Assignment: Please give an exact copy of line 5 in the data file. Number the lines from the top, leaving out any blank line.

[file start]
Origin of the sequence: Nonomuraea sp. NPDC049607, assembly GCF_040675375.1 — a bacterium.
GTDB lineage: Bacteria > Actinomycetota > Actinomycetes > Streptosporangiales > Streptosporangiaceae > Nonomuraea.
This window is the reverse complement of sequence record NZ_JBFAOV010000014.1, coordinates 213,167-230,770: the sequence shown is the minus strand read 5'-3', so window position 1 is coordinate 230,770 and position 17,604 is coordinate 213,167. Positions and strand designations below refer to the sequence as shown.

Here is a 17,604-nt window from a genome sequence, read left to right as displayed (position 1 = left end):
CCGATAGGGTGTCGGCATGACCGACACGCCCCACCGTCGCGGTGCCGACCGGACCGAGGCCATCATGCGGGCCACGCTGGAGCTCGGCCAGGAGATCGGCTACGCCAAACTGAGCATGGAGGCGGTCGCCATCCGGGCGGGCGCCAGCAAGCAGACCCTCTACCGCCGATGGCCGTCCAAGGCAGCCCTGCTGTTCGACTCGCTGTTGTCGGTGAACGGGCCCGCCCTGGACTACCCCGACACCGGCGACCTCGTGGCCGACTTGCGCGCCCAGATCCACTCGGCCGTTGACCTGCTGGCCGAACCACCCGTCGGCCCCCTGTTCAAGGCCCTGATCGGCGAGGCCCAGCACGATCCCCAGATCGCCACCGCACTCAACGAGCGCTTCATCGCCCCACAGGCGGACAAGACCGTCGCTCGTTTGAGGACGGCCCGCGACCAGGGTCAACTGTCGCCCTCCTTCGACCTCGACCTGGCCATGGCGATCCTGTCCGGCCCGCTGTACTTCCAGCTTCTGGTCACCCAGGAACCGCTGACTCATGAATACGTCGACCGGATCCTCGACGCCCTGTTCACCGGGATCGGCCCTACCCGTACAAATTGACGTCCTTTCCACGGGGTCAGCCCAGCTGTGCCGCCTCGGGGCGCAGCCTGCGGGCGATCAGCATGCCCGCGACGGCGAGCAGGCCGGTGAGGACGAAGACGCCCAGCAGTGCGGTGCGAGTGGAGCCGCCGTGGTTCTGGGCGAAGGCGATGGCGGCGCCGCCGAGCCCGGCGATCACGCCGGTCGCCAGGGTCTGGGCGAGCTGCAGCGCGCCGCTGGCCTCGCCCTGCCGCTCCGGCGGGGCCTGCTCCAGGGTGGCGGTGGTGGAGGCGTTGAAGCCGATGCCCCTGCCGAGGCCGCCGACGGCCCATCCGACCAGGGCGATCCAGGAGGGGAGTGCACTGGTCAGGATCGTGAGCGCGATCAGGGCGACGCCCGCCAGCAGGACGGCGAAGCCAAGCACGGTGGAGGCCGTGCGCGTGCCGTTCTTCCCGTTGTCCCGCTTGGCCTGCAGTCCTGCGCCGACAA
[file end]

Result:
CCGATAGGGTGTCGGCATGACCGACACGCCCCACCGTCGCGGTGCCGACCGGACCGAGGCCATCATGCGGGCCACGCTGGAGCTCGGCCAGGAGATCGGCTACGCCAAACTGAGCATGGAGGCGGTCGCCATCCGGGCGGGCGCCAGCAAGCAGACCCTCTACCGCCGATGGCCGTCCAAGGCAGCCCTGCTGTTCGACTCGCTGTTGTCGGTGAACGGGCCCGCCCTGGACTACCCCGACACCGGCGACCTCGTGGCCGACTTGCGCGCCCAGATCCACTCGGCCGTTGACCTGCTGGCCGAACCACCCGTCGGCCCCCTGTTCAAGGCCCTGATCGGCGAGGCCCAGCACGATCCCCAGATCGCCACCGCACTCAACGAGCGCTTCATCGCCCCACAGGCGGACAAGACCGTCGCTCGTTTGAGGACGGCCCGCGACCAGGGTCAACTGTCGCCCTCCTTCGACCTCGACCTGGCCATGGCGATCCTGTCCGGCCCGCTGTACTTCCAGCTTCTGGTCACCCAGGAACCGCTGACTCATGAATACGTCGACCGGATCCTCGACGCCCTGTTCACCGGGATCGGCCCTACCCGTACAAATTGACGTCCTTTCCACGGGGTCAGCCCAGCTGTGCCGCCTCGGGGCGCAGCCTGCGGGCGATCAGCATGCCCGCGACGGCGAGCAGGCCGGTGAGGACGAAGACGCCCAGCAGTGCGGTGCGAGTGGAGCCGCCGTGGTTCTGGGCGAAGGCGATGGCGGCGCCGCCGAGCCCGGCGATCACGCCGGTCGCCAGGGTCTGGGCGAGCTGCAGCGCGCCGCTGGCCTCGCCCTGCCGCTCCGGCGGGGCCTGCTCCAGGGTGGCGGTGGTGGAGGCGTTGAAGCCGATGCCCCTGCCGAGGCCGCCGACGGCCCATCCGACCAGGGCGATCCAGGAGGGGAGTGCACTGGTCAGGATCGTGAGCGCGATCAGGGCGACGCCCGCCAGCAGGACGGCGAAGCCAAGCACGGTGGAGGCCGTGCGCGTGCCGTTCTTCCCGTTGTCCCGCTTGGCCTGCAGTCCTGCGCCGACAA